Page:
8 Mistakes Most Entrepreneurs Make

“I’ve got a brilliant idea to make me rich!”

Every day people are inspired by great ideas and business plans with the intention of turning a new corner in their lives for the better. While this may seem harmless, following conventional wisdom in planning out a new business road map can be the beginning of a doomed business already!
Darren Hardy, a bestselling author and high-performance mentor, shares eight mistakes most entrepreneurs make, and shares insight on how to avoid them. Whether you are building a new business from the ground up, or managing an existing, successful business, there’s always room to improve.
Mistake 1: Being a Big Thinker… and Trying to ‘Dent the Universe’
In the early stages of a new business, beginning with an illusion of grandeur is very motivating, but such lofty goals can impede progress or even constrain you from getting started in the first place. It’s very unlikely that my business with grow from one employee and a meager revenue stream to thousands of employees and a multi-million dollar revenue stream within the first year. In considering some of the largest enterprises today, most of which have progressed and varying degrees over years of experience. Start small; start where you are now, and focus on growing every day, every month, or every quarter. While it’s important to dream big, make realistic, timely goals now that are challenging, but achievable.
Mistake 2: Being Excited… and Expecting Those Around You to Be Excited for You
Moving forward with great ideas can be very exciting, especially as there is potential and positive progress in the process. Be sure to keep your emotions in check so that you continue to make solid business decisions based on experience and wisdom, not excitement. Others around you typically don’t share your vision, therefore may have a more difficult time sharing your passion for success. In climbing to a summit, there’s a lot of hard work and occasional setbacks; prepare yourself emotionally for both success and minor failures ahead, and recognize early on that some people aren’t as interested in your success as you are (or even worse, they resent your success and wishing you failure).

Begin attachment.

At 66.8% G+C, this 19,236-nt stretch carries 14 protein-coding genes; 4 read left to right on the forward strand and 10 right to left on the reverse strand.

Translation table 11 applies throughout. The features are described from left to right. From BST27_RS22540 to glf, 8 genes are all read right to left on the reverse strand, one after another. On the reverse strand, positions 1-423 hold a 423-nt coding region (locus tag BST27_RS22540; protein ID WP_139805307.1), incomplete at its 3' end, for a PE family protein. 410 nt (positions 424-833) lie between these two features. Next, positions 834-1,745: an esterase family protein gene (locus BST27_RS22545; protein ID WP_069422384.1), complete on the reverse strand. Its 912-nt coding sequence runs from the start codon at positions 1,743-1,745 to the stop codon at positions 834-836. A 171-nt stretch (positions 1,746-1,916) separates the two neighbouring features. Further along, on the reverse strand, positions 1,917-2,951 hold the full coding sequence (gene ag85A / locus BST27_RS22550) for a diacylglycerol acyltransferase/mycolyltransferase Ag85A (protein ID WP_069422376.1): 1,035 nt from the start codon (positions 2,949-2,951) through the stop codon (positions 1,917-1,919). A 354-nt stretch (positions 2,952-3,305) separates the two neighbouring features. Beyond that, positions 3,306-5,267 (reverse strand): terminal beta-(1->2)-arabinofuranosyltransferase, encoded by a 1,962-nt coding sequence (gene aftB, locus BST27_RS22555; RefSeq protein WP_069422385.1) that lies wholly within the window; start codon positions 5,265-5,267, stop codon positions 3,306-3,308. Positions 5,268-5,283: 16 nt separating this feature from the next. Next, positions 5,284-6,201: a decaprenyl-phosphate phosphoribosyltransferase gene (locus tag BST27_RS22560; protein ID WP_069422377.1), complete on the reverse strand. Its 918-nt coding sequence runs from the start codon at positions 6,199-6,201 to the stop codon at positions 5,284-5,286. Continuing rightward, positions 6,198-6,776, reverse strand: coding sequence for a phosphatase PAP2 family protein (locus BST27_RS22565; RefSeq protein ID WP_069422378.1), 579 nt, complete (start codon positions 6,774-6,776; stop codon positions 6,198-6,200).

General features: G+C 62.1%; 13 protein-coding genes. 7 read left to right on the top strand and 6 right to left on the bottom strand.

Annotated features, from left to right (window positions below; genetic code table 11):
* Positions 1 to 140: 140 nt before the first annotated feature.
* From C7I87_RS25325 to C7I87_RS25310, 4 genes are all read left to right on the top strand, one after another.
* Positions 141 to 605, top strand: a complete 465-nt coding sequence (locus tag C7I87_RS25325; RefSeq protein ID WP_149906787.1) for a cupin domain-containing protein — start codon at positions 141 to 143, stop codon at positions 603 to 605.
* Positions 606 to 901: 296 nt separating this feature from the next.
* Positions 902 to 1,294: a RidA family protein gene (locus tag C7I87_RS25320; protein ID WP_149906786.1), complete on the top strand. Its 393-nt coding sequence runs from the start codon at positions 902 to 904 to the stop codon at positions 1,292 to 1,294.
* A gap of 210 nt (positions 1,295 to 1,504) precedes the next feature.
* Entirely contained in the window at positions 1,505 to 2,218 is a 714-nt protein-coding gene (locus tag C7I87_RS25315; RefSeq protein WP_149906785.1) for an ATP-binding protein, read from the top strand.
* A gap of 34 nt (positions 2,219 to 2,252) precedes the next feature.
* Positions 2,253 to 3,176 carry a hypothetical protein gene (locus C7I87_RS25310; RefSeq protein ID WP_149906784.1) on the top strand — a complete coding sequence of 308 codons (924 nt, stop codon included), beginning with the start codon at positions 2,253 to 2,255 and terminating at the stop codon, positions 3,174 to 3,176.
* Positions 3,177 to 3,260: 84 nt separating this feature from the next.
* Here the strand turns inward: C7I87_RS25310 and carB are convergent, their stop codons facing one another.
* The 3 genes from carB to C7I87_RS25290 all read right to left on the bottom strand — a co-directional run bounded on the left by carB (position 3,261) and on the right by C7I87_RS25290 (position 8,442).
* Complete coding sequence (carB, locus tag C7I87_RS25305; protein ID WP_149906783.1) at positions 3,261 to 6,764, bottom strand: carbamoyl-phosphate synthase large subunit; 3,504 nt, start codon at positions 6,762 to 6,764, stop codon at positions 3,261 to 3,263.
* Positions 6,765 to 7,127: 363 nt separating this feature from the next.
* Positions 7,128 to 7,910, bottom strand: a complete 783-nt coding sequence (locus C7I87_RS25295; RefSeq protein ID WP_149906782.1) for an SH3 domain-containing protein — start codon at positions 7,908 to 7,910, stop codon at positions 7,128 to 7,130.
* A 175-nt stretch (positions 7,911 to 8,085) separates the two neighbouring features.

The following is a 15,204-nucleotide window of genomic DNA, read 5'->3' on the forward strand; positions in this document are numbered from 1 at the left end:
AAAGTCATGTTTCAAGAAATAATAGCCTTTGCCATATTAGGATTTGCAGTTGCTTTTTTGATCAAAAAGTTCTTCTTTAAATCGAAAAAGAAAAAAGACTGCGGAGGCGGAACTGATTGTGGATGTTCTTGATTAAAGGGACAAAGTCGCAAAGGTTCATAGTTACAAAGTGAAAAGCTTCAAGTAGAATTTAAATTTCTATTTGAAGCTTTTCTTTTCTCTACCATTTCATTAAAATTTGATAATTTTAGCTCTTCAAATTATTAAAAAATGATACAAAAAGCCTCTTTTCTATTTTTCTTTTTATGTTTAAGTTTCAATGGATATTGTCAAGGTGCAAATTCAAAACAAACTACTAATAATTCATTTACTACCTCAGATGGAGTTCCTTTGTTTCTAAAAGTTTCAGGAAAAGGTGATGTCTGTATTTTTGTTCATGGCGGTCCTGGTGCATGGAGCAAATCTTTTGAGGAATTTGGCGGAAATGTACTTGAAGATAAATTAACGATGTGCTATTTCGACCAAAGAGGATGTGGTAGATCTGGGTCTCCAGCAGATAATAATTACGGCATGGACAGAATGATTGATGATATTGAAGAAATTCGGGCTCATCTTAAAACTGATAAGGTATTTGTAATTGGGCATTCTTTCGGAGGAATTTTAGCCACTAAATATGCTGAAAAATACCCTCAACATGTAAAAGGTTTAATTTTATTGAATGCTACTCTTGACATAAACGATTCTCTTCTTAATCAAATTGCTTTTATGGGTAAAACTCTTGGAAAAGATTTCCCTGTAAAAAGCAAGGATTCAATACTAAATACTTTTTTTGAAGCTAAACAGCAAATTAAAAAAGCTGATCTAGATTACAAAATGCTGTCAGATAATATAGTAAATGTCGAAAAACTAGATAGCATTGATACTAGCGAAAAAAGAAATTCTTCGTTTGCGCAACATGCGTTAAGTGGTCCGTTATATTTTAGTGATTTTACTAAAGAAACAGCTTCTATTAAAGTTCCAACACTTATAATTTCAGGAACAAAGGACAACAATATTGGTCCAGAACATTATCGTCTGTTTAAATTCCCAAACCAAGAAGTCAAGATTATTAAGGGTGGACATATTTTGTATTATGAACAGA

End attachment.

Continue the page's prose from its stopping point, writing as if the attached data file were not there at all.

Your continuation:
Mistake 3: Being in Love With Your Product… and Not Your Customer
Your product accounts for 10 percent of your business’s success, while 90 percent of your success is sales and marketing. Believe it or not, you are not in the insurance business, the car sales business, the restaurant business, etc. – you are in the sales and marketing business. Learn how to understand the needs, desires, problems, hopes and fears of your customer; genuinely get to know them personally, then learn how to connect with them through your sales and marketing messages. What is the number one seller in any product category? It’s typically not the best product on the market, but the brand who dominates in sales and marketing, creating an image of success (which will fund your large vision as you grow).
Mistake 4: Being Cheap… and Not Investing Enough in People, marketing and Learning